Among the deluge of auto industry recalls last year was children's car-seat maker Graco, which issued a safety campaign to fix 6.1 million units of its products for buckles that were too difficult to unlatch. This was the largest program of the type in US history. The National Highway Traffic Safety Administration launched a probe into the company in December 2014 to decide whether there had been any delay in the announcement. That investigation is now over, and the US Department of Transportation is fining Graco $10 million for "failing to launch timely recall of defective seats." Also, under a consent order, the business admits not disclosing the problem to NHTSA soon enough.
Under its punishment, Graco will be forced to pay $3 million immediately to the US Treasury and will spend $7 million over the next five years to improve child safety. Those steps can include strategies like finding ways to get more people to register their car seats, identifying safety trends in the industry and launching an awareness campaign. Regardless, this investment must be certified by a third-party or Graco is required to "pay the balance of the $10 million civil penalty," according to NHTSA.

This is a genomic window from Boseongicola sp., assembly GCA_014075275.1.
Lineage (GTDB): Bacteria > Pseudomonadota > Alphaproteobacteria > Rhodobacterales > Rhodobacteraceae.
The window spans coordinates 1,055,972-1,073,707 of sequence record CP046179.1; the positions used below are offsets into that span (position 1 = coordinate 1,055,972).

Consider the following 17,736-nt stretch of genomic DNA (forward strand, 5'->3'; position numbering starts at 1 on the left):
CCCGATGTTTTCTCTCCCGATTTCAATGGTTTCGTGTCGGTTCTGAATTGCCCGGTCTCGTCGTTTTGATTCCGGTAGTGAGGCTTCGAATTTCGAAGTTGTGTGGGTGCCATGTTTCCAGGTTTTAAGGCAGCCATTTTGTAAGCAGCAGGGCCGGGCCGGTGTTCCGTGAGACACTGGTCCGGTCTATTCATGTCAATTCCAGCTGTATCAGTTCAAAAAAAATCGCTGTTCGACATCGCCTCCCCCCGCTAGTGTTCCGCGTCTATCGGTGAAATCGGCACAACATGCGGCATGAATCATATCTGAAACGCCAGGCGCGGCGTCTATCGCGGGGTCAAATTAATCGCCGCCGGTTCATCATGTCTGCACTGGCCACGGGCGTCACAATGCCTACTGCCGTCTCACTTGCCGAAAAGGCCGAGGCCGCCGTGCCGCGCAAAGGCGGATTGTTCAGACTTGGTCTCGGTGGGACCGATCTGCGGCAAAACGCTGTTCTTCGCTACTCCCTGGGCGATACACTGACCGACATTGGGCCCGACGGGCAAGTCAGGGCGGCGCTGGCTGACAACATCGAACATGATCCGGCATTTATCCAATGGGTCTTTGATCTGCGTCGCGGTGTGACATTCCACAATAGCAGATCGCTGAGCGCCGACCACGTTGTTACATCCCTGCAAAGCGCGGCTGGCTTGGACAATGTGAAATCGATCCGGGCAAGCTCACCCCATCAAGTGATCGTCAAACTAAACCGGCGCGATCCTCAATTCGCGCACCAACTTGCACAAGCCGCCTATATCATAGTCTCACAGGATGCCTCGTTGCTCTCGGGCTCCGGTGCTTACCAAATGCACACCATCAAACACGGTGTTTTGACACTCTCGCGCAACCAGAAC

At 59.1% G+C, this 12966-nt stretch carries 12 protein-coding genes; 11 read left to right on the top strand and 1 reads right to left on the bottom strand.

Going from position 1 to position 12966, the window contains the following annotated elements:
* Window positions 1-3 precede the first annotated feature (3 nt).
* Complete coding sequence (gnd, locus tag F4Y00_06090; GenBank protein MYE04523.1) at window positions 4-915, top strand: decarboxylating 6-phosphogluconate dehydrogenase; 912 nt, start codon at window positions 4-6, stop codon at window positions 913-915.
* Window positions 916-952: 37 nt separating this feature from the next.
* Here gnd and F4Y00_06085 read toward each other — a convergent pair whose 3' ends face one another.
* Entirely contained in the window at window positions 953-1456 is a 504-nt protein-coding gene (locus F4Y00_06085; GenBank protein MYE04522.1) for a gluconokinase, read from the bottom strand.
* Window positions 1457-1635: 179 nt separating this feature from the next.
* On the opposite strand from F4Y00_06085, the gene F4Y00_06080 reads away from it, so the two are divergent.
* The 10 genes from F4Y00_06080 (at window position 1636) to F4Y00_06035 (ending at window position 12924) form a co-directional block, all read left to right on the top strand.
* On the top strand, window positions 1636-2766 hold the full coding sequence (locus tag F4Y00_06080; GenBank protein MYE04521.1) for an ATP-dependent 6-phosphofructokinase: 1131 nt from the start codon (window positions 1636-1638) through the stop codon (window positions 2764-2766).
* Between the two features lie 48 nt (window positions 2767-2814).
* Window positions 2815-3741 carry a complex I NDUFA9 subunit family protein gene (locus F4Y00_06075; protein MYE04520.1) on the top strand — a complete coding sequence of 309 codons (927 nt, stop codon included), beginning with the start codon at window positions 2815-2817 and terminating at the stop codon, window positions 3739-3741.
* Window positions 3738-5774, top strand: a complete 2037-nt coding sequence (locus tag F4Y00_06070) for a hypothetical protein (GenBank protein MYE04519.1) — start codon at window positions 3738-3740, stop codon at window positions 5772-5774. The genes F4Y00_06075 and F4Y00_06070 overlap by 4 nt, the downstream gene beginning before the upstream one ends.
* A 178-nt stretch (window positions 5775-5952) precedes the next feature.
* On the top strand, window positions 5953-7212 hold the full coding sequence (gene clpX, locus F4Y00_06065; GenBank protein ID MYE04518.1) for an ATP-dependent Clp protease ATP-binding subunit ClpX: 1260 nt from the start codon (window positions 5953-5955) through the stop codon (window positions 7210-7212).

"Parents need to know that the seats they trust to protect their children are safe, and that when there's a problem, the manufacturer will meet its obligations to fix the defect quickly," Transportation Secretary Anthony Foxx said in the fine's announcement.
The defective latches were blamed for at least one death when a two-year-old in California couldn't be removed when a car was on fire. There were also over 6,100 complaints registered against the products. Unfortunately, NHTSA estimates that only 40 percent of faulty car seats get repaired.